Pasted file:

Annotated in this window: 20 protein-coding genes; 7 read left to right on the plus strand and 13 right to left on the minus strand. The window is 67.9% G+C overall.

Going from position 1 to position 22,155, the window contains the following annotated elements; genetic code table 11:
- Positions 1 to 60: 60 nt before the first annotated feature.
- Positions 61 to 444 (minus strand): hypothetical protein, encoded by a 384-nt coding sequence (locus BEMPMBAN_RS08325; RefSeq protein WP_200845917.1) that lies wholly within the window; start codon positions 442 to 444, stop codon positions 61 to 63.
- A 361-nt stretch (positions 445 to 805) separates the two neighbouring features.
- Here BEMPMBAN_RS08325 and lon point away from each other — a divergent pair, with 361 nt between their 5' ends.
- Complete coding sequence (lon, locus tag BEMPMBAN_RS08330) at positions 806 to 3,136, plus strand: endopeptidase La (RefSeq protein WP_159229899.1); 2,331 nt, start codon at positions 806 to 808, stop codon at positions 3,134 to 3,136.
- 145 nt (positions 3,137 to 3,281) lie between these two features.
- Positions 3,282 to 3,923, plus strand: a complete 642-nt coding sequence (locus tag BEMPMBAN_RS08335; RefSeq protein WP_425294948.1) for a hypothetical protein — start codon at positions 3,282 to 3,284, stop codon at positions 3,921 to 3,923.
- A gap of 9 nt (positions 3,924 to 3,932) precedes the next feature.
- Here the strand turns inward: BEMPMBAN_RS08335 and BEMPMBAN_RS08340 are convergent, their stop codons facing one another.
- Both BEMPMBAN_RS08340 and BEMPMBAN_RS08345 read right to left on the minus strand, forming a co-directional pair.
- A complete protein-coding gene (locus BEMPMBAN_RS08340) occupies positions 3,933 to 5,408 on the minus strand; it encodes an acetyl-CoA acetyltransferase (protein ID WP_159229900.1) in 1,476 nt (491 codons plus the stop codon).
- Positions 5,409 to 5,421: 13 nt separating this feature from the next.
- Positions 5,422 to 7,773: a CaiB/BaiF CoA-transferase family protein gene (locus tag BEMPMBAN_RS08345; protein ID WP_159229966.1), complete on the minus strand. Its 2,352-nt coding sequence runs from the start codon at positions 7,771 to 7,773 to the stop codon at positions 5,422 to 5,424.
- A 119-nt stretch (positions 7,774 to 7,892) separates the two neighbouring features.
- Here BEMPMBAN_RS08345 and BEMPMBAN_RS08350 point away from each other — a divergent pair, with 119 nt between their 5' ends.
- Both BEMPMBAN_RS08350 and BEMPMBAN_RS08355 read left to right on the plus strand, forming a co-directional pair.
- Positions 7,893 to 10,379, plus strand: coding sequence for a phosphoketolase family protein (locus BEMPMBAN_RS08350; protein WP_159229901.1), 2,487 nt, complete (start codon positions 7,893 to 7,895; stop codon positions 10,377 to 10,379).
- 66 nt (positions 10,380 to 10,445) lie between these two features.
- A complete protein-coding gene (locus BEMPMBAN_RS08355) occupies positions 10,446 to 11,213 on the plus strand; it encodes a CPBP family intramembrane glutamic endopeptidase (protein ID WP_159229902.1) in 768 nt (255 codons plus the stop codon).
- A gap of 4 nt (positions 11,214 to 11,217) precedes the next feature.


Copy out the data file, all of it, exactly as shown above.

Annotated in this window: 20 protein-coding genes; 7 read left to right on the plus strand and 13 right to left on the minus strand. The window is 67.9% G+C overall.

Going from position 1 to position 22,155, the window contains the following annotated elements; genetic code table 11:
- Positions 1 to 60: 60 nt before the first annotated feature.
- Positions 61 to 444 (minus strand): hypothetical protein, encoded by a 384-nt coding sequence (locus BEMPMBAN_RS08325; RefSeq protein WP_200845917.1) that lies wholly within the window; start codon positions 442 to 444, stop codon positions 61 to 63.
- A 361-nt stretch (positions 445 to 805) separates the two neighbouring features.
- Here BEMPMBAN_RS08325 and lon point away from each other — a divergent pair, with 361 nt between their 5' ends.
- Complete coding sequence (lon, locus tag BEMPMBAN_RS08330) at positions 806 to 3,136, plus strand: endopeptidase La (RefSeq protein WP_159229899.1); 2,331 nt, start codon at positions 806 to 808, stop codon at positions 3,134 to 3,136.
- 145 nt (positions 3,137 to 3,281) lie between these two features.
- Positions 3,282 to 3,923, plus strand: a complete 642-nt coding sequence (locus tag BEMPMBAN_RS08335; RefSeq protein WP_425294948.1) for a hypothetical protein — start codon at positions 3,282 to 3,284, stop codon at positions 3,921 to 3,923.
- A gap of 9 nt (positions 3,924 to 3,932) precedes the next feature.
- Here the strand turns inward: BEMPMBAN_RS08335 and BEMPMBAN_RS08340 are convergent, their stop codons facing one another.
- Both BEMPMBAN_RS08340 and BEMPMBAN_RS08345 read right to left on the minus strand, forming a co-directional pair.
- A complete protein-coding gene (locus BEMPMBAN_RS08340) occupies positions 3,933 to 5,408 on the minus strand; it encodes an acetyl-CoA acetyltransferase (protein ID WP_159229900.1) in 1,476 nt (491 codons plus the stop codon).
- Positions 5,409 to 5,421: 13 nt separating this feature from the next.
- Positions 5,422 to 7,773: a CaiB/BaiF CoA-transferase family protein gene (locus tag BEMPMBAN_RS08345; protein ID WP_159229966.1), complete on the minus strand. Its 2,352-nt coding sequence runs from the start codon at positions 7,771 to 7,773 to the stop codon at positions 5,422 to 5,424.
- A 119-nt stretch (positions 7,774 to 7,892) separates the two neighbouring features.
- Here BEMPMBAN_RS08345 and BEMPMBAN_RS08350 point away from each other — a divergent pair, with 119 nt between their 5' ends.
- Both BEMPMBAN_RS08350 and BEMPMBAN_RS08355 read left to right on the plus strand, forming a co-directional pair.
- Positions 7,893 to 10,379, plus strand: coding sequence for a phosphoketolase family protein (locus BEMPMBAN_RS08350; protein WP_159229901.1), 2,487 nt, complete (start codon positions 7,893 to 7,895; stop codon positions 10,377 to 10,379).
- 66 nt (positions 10,380 to 10,445) lie between these two features.
- A complete protein-coding gene (locus BEMPMBAN_RS08355) occupies positions 10,446 to 11,213 on the plus strand; it encodes a CPBP family intramembrane glutamic endopeptidase (protein ID WP_159229902.1) in 768 nt (255 codons plus the stop codon).
- A gap of 4 nt (positions 11,214 to 11,217) precedes the next feature.